Influence of Artifacts upon Block-Toeplitz Regularized Covariance Matrices

For many machine learning methods in BCI, covariance matrices (more precisely: sample covariance matrix, SCM) are used to describe, how background brain signals auto-covary over time within a single measured EEG channel, and also how the signals of multiple channels cross-covary that are distributed over the scalp. A SCM typically needs to be estimated from training data, and if not a large number of training data points are available (unfortuntely this is a common problem in BCI), its entries are estimated poorly. Poorly estimated SCMs lead to a decreased performance, e.g., of classification models like linear discriminant analysis (LDA) which rely on both, accurate class mean estimates and SCMs. To improve the quality of an empirically estimated covariance matrix, different regularization methods have been proposed. A very recent one, block-Toeplitz regularization [1], makes rather strong domain-specific assumptions about the measured EEG signal, as it expects stationary signals (at least within short time windows, so-called epochs) and assumes, that covariance wears off with longer time distances between samples. In an ideal EEG recording, these assumptions seem reasonable, but artifacts in the measured EEG signal, can undermine the stationarity assumption. So far, block-Toeplitz regularization for an LDA classifier has been evaluated without a preceding cleaning of artifacts [1], but it may be possible to improve the already impressive performances of a “block-Toeplitz LDA” if artifact cleaning is used for the classification problems of BCIs that use event-related potential (ERP) protocols.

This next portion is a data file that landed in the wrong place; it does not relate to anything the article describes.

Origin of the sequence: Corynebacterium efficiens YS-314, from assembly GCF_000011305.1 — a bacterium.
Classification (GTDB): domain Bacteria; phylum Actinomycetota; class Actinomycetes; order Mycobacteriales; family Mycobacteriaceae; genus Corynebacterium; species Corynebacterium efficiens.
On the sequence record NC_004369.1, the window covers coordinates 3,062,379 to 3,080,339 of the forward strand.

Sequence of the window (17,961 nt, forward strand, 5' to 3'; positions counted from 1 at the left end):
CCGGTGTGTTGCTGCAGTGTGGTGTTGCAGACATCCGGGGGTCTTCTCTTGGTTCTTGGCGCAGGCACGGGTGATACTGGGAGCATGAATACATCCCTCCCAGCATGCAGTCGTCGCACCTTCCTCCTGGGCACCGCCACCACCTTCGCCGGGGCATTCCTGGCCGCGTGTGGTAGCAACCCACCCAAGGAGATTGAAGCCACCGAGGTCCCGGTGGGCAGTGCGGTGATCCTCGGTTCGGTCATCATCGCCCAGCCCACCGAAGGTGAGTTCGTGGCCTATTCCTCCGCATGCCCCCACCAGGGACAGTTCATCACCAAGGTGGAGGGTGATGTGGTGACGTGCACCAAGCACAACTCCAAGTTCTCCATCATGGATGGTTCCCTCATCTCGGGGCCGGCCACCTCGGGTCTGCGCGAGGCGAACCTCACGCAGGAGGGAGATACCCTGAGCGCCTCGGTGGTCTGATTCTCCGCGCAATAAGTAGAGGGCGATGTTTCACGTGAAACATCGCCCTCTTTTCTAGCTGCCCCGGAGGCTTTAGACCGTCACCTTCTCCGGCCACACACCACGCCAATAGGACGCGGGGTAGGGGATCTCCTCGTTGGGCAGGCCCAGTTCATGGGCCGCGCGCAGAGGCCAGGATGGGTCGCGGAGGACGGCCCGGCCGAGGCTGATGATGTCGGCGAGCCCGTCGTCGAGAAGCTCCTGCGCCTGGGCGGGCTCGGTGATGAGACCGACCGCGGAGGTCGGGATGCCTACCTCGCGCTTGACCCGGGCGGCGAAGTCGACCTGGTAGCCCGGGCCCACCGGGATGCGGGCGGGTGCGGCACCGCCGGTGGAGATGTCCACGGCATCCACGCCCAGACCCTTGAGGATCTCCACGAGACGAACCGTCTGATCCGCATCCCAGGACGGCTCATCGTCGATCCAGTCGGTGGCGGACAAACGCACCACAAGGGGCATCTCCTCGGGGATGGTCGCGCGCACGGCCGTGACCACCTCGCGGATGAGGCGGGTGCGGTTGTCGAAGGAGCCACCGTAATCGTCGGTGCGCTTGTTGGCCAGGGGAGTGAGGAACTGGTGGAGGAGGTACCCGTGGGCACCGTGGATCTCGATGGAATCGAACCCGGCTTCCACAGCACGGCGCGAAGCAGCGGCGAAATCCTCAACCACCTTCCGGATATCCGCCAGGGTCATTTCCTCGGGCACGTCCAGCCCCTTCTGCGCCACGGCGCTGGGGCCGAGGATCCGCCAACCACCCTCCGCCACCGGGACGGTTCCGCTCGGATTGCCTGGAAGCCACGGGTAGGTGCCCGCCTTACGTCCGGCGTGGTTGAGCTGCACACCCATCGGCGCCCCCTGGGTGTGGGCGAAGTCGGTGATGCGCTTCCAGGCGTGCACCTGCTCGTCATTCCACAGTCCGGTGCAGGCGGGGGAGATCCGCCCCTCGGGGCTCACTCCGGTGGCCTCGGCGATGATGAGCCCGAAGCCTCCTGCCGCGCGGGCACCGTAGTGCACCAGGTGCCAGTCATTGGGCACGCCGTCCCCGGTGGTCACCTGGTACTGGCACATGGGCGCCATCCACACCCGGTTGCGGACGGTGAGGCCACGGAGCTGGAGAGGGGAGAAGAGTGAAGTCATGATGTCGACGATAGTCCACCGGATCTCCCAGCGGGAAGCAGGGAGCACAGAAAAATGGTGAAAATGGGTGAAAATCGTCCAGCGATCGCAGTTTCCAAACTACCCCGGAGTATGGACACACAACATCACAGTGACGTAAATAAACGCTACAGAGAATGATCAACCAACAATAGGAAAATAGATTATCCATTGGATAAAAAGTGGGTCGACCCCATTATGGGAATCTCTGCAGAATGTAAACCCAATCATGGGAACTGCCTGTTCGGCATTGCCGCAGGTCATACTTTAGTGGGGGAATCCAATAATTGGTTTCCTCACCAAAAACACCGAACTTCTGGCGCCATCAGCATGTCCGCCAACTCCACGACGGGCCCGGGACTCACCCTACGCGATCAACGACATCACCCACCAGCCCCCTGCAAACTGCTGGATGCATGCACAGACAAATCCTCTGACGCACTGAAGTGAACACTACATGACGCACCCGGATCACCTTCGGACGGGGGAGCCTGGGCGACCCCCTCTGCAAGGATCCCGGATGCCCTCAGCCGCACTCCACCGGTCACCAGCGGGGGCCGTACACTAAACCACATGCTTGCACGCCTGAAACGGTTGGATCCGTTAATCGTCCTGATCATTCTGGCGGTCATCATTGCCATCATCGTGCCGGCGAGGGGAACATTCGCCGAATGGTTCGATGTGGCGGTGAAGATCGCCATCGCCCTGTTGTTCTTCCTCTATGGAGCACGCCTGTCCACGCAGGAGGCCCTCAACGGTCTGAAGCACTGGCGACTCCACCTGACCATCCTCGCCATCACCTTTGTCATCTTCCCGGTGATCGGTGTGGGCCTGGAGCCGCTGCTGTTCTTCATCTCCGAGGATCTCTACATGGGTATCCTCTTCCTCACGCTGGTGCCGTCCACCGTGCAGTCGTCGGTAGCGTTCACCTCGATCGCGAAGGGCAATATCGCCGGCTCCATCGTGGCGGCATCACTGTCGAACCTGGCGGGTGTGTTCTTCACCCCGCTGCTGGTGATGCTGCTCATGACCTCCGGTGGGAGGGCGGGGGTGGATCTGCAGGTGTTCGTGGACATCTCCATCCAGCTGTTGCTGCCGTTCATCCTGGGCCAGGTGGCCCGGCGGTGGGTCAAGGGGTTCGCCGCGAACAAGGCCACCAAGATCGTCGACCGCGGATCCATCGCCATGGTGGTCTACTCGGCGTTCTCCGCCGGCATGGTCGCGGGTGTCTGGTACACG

This thesis shall investigate, how different types of common EEG artifacts caused by eye blinks, eye movements, head movements etc. challenge the stationarity assumption. In a second step, the impact of artifacts on the decoding performance of a block-Toeplitz LDA shall be evaluated, both, with and without artifact cleaning procedures.

[1] Sosulski, J., & Tangermann, M. (2022). Introducing block-Toeplitz covariance matrices to remaster linear discriminant analysis for event-related potential brain–computer interfaces. Journal of Neural Engineering, 19(6), 066001.

Skills required

  • BCI background by accomplished course SOW-BKI 323 or SOW-MKI 74
  • Strong mathematical background and intuition
  • Machine learning
  • Good programming skills in Python (familiarity with numpy, sklearn, MNE)
  • Experience in ERP data analysis
Michael Tangermann
Michael Tangermann
Head of the Lab, Associate Professor, PI